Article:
Homemade stevia syrup is easily made, and is much cheaper and more healthful when it hasn’t been processed as storebought syrups have.
So, I had this brilliant idea while walking around a plant nursery early this spring. On a shelf near the herb section, I saw a little stevia plant. Stevia! I can grow my own stevia! It’s natural! It’s fairly easy to grow! It’s not horribly fatsy like sugar! I’ll never have to buy sweetener again!
Proud of my genius, I made the investment—I bought the plant. I’d love it. I’d nurture it. I’d have it forever, and I’d never ever ever have to buy stevia in any form again. It was going to be awesome.
It wasn’t until a few weeks later, when the plant started to grow so large that it was flopping over the edges of the pot, that I suddenly realized—wait, what do I do with this, exactly? I asked around a bit, and got the same exact enthusiastic answer from five different trusted gardeners. “Throw a few leaves in with your iced tea!” Okay, yes, that’s great—but seriously, how much iced tea can a person drink? Besides, that eliminated my need for sugar in exactly one recipe—not even a recipe I made very often!
I finally decided to trim and dry a few of the leaves. I’d done it a few years before with my excess fresh basil, and it was simple enough. I’d just use what I could fresh, and dry the rest! Problem solved, right? Except what in the world do I do with dried stevia leaves? More tea??? No. I need something more flexible. I need something that I can add to recipes without it looking like I’ve poured Italian seasoning in my dessert. I had to find a way to make my stevia more versatile.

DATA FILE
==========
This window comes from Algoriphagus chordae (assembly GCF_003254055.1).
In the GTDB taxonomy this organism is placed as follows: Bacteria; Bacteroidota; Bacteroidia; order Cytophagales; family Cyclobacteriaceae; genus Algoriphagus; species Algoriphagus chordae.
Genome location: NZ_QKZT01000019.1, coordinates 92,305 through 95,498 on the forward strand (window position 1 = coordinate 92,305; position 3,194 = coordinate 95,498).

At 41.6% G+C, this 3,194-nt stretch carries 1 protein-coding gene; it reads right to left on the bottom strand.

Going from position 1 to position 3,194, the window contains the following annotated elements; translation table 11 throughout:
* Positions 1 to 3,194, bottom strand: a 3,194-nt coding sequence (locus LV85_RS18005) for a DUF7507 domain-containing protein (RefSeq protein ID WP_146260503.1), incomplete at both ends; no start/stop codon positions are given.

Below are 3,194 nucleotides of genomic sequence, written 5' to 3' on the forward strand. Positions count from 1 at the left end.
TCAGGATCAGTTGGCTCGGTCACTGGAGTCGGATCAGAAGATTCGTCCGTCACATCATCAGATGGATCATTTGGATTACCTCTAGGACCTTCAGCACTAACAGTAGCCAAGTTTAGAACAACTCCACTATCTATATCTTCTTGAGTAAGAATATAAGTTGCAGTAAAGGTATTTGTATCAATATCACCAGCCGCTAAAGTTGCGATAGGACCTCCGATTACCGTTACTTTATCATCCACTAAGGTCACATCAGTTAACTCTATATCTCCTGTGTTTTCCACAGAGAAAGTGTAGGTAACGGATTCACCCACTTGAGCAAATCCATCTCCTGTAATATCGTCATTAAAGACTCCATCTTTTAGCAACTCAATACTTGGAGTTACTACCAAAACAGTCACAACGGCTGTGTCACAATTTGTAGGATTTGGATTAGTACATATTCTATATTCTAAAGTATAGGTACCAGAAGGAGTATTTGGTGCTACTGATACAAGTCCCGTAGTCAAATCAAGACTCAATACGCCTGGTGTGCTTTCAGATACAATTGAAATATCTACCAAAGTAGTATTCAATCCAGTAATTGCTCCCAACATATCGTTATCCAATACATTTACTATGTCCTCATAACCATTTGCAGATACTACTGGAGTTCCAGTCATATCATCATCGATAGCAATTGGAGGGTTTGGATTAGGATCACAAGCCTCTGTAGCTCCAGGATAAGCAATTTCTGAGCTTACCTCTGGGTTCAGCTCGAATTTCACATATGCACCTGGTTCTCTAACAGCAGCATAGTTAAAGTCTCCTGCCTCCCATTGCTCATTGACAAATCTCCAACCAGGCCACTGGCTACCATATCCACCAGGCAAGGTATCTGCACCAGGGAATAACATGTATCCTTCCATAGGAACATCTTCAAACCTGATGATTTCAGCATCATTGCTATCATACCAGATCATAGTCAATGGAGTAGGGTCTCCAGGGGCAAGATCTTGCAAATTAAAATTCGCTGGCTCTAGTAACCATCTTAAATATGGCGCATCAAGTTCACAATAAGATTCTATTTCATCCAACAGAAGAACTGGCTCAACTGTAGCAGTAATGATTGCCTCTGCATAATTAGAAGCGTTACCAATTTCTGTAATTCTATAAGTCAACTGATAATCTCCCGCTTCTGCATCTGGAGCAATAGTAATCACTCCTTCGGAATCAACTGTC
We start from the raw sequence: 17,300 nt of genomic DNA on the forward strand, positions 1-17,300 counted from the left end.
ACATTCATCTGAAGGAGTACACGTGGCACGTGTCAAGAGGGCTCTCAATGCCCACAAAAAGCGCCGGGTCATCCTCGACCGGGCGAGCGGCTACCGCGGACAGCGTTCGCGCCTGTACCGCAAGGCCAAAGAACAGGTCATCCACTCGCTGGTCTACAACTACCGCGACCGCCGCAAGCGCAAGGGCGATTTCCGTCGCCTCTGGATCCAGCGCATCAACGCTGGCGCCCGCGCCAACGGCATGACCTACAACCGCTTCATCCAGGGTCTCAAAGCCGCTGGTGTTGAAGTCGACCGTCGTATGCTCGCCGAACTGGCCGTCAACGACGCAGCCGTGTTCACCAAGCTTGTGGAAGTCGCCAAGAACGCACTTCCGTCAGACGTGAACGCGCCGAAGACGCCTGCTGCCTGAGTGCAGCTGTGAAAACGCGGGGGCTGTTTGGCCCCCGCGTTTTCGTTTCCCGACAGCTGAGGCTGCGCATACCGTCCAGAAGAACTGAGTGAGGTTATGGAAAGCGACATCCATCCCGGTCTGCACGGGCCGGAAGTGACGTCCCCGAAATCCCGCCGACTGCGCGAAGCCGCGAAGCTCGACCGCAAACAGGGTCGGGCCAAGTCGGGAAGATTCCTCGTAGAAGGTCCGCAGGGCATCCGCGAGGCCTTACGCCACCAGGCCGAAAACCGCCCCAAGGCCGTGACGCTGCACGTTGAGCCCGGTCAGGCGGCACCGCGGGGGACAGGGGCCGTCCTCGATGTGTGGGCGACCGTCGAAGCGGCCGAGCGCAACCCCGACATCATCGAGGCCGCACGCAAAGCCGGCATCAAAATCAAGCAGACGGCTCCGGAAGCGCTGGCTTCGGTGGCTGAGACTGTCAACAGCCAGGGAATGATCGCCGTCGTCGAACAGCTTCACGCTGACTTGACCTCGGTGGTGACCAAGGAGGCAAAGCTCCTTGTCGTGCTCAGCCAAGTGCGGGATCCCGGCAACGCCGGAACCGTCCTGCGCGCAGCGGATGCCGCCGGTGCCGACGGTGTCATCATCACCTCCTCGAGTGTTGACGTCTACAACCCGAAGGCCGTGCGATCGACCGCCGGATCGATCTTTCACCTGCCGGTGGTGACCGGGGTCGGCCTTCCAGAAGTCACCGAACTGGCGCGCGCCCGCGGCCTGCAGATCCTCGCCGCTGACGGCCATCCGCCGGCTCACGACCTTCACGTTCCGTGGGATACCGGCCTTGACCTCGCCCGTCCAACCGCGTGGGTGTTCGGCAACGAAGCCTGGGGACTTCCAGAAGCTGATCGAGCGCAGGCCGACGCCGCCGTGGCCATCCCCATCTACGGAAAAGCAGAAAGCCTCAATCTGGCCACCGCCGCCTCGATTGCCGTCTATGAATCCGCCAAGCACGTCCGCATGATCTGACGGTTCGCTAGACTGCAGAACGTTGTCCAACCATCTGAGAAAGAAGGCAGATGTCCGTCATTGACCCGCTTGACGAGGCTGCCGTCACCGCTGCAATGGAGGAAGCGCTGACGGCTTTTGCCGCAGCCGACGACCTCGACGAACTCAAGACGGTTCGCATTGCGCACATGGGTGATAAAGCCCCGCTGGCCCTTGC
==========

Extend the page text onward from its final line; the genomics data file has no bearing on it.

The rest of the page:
Get ready for this: Homemade Stevia Syrup! Perfect for adding to tea, coffee, lemonade, smoothies, fruit crisps and cobblers, pie fillings, homemade yogurts and kefirs, your morning oatmeal—if it won’t miss the added bulk of sugar (some recipes do need that 1 cup of sugar, because it fills out the recipe), stevia syrup will work. There are even recipes for baked goods that use only stevia (or mostly stevia) as the sweetener. It’s up to 200 times sweeter than sugar, so you only need a tiny bit—it won’t add too much liquid to your recipes.
Here’s the recipe:
3 c. of distilled (purified) water
3 c. of chopped stevia leaves and stems (loosely packed)
Place the chopped leaves in a glass container and add 1 c. of the water. Cover tightly and let sit for 24 hours. Test for sweetness. If it isn’t sweet enough, give it another 12 to 24 hours. Strain it into a pan (ceramic is best), add the remaining two cups of water, and bring to a simmer. Let simmer for 20 minutes; cool.
Don’t get greedy with the sweetness. I was tempted to do it, too. “If letting it sit longer makes it sweeter, I’ll let it sit all week!” Not a good idea, evidently. Ever had something sweetened with stevia that had a funky, bitter aftertaste? It’s because someone got greedy. Don’t let it sit any longer than 48 hours—and less is more!
This needs to be refrigerated, and it will last at least a few weeks in the fridge. To keep the batches coming even when your lil’ stevia guy goes into slow winter growth mode, dry leaves when you have an abundance, and use the dried leaves to make fresh batches of syrup. The strength probably won’t be identical, so check it a few times during steeping.
Stevia powder is another option—and it’s a bit simpler, too. Just dry the leaves and then grind them with a mortar and pestle, or a coffee grinder if you have one. The powder will work just like the syrup does—provided you don’t mind the green color and the texture of the powder in your food and drink (which I do, hence the syrup).
I hope you try it, and here’s to healthier eating habits!
Linked up as part of Tuesday Greens on Crafty Garden Mama